FAQ

Q

Does Microsoft have different principles for responding to law enforcement and national security demands?

A

No. Microsoft adheres to the same principles for all types of government demands for user data, and does so across all of Microsoft’s services.

Q

What are Microsoft principles and policies for responding to government legal demands for customer data?

A

Microsoft adheres to the same principles for all requests from government agencies for user data, requiring governmental entities to follow the applicable laws, rules and procedures for requesting customer data. Microsoft does not provide any government with direct and unfettered access to our customers’ data, and we do not provide any government with our encryption keys or the ability to break our encryption. If a government wants customer data, it needs to follow applicable legal process – meaning, it must serve us with a warrant or court order for content or a subpoena for subscriber information or other non-content data. We require that any requests be targeted at specific accounts and identifiers. Microsoft's compliance team reviews government demands for user data to ensure the requests are valid, rejects those that are not valid, and only provides the data specified in the legal order.

Q

What are “content” and “non-content” data?

A

Non-content data includes basic subscriber information, such as email address, name, state, country, zip code, and IP address at time of registration. Other non-content data may include IP connection history, an Xbox Gamertag, and credit card or other billing information. We require a valid legal demand, such as a subpoena or court order, before we will consider disclosing non-content data to law enforcement.

Content is what our customers create, communicate, and store on or through our services, such as the words in an email exchanged between friends or business colleagues or the photographs and documents stored on OneDrive (formerly called SkyDrive) or other cloud offerings such as Office 365 and Azure. We require a court order or warrant before we will consider disclosing content to law enforcement.

Below is an example of exactly what law enforcement receives when Microsoft produces basic subscriber information, using a test account registered by a Microsoft employee. Although we changed the name and are masking the extension for security reasons, all other information is exactly what Microsoft produces to law enforcement.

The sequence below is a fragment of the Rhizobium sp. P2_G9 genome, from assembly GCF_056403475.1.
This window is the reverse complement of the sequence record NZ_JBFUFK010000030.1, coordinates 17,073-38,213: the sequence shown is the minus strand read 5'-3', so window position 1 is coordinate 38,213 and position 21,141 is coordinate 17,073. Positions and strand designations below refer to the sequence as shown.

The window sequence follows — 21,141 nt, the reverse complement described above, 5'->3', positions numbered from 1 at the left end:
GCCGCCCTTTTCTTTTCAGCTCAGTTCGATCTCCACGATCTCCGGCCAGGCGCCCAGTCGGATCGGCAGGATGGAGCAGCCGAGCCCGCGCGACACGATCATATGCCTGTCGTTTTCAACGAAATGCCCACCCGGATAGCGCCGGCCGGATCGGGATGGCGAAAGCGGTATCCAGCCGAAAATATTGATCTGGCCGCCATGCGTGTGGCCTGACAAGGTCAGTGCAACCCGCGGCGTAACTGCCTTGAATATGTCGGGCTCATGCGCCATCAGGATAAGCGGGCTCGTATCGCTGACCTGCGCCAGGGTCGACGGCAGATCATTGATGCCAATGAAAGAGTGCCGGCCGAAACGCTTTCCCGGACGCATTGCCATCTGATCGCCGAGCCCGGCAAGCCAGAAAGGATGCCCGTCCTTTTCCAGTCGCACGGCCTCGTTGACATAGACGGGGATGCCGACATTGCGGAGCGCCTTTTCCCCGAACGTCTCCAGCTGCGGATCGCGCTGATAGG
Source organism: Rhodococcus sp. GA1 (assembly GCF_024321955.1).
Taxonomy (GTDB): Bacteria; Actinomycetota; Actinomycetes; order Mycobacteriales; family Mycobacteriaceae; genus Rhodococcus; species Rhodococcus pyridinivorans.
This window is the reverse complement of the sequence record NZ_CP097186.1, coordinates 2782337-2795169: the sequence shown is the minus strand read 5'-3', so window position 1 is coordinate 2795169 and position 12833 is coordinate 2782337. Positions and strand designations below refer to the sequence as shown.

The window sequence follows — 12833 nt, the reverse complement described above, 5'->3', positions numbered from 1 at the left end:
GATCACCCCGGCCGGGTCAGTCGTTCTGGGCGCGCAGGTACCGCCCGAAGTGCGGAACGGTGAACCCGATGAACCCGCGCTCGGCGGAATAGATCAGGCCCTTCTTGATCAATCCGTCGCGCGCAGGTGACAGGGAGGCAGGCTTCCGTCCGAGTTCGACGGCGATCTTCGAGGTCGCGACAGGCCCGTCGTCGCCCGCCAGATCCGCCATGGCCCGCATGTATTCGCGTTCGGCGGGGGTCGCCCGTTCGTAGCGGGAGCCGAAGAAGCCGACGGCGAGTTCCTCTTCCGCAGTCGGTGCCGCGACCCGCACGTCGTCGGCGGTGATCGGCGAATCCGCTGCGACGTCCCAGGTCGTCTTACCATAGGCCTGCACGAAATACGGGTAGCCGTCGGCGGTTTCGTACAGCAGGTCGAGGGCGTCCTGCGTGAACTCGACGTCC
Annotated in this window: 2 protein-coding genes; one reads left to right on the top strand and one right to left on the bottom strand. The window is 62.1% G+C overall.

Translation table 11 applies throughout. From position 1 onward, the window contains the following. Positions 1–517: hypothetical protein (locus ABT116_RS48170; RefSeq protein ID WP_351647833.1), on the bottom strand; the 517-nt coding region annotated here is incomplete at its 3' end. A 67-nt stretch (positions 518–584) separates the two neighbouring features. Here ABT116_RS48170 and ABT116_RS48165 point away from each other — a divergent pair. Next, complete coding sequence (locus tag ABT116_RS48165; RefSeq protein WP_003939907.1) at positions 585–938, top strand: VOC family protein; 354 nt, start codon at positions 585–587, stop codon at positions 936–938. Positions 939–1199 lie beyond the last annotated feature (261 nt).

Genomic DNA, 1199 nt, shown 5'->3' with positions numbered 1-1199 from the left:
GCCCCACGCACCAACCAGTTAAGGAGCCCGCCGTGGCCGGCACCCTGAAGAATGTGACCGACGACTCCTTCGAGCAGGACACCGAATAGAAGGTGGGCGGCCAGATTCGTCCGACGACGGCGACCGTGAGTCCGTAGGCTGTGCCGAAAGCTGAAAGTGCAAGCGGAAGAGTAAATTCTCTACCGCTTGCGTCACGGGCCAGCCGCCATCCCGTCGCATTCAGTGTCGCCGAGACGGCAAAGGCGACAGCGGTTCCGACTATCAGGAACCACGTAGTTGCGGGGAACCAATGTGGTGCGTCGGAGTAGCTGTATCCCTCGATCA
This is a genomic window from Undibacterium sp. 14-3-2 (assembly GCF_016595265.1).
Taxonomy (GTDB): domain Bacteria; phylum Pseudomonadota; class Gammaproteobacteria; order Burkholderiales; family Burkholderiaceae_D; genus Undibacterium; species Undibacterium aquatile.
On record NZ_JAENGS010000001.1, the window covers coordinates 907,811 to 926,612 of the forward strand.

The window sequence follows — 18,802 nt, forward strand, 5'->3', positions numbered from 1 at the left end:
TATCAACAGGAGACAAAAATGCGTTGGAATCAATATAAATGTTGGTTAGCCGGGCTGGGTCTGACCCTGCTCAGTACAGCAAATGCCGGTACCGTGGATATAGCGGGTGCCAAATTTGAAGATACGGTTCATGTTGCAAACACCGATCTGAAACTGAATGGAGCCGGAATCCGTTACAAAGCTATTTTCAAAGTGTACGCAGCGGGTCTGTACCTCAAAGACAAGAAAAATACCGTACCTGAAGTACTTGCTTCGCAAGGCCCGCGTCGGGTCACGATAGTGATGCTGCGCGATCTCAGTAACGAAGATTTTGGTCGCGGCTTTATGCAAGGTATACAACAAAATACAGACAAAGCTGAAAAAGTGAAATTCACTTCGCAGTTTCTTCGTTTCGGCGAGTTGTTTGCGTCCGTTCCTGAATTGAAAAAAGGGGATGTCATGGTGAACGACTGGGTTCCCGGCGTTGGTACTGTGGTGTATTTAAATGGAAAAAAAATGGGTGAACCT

Field Value
Login First.Last@xxxxxxx.com
PUID 0006BFFDA0FF8810
First Name First
Last Name Last
State Washington
Zip 98052
Country US
Timezone America/Los_Angeles
Registered from IP 65.55.161.10
Date Registered {Pacific} 10/24/2007 1:05:18 PM
Gender M
Last Login IP 64.4.1.11

The PUID in the above table stands for “Personal User ID,” which is a unique alpha-numeric code generated for each registered Microsoft account.

Q

What is the process for disclosing customer information in response to government legal demands?

A

Microsoft requires an official, signed document, issued pursuant to local law and rules. Specifically, we require a subpoena or equivalent before disclosing non-content, and only disclose content in response to a warrant or court order. Microsoft's compliance team reviews government demands for user data to ensure the requests are valid, rejects those that are not valid, and only provides the data specified in the legal order.

Q

What laws apply to Microsoft customer records and content?

A

For data hosted in the U.S., Microsoft follows the Electronic Communications Privacy Act. We require at least a subpoena before turning over non-content records, such as basic subscriber information or IP connection history, and we require a court order or warrant before producing content. Irish law and European Union directives apply to the Hotmail and Outlook.com accounts hosted in Ireland. Skype is a wholly-owned, but independent division of Microsoft, headquartered in and operating pursuant to Luxembourg law.

Q

How does Microsoft determine what countries are able to request data?

A

Microsoft produces certain data in response to valid legal requests from governmental entities for data we host in those countries. Additionally, Microsoft may disclose non-content data in response to a valid legal request. For our Microsoft services, we only comply after it is validated locally and transmitted to our compliance teams. When legal demands are served directly on Microsoft’s local subsidiaries in other countries, a local team or individual (typically a lawyer or someone operating under legal guidance) will receive and authenticate the legal demand. If it complies with local law, then it will be translated and sent to the appropriate compliance team for review and processing.

Q

What is Microsoft’s position on CALEA?

A

The U.S. law, Communications Assistance for Law Enforcement Act, does not currently apply to many of Microsoft’s services, including Skype, because they are not considered telecommunications services.

Q

Why does Microsoft reject a government demand?

A

There are a number of reasons why Microsoft may reject or challenge a government request for user data. For example, we might reject or challenge an order if the request exceeds the authority, or the requested information is beyond the jurisdiction, of the requesting government or agency. Similarly, we may reject a demand if it is not signed or appropriately authorized, contains the wrong dates, is not properly addressed, contains material mistakes, or is overly broad.

Q

Is rejecting a request the only way Microsoft resists government demands?

A

No. In a number of cases, we seek to narrow the scope of government demands. Also, in the context of our commercial services, we always attempt to redirect the government to obtain the information directly from our customer. Except in the most limited circumstances, we believe that government agencies can go directly to business or government customers for information about one of their employees – just as they did before these customers moved to the cloud – and that they can do so without undermining their investigation or national security. We may also file a formal legal challenge in court seeking to modify or quash a particular legal order.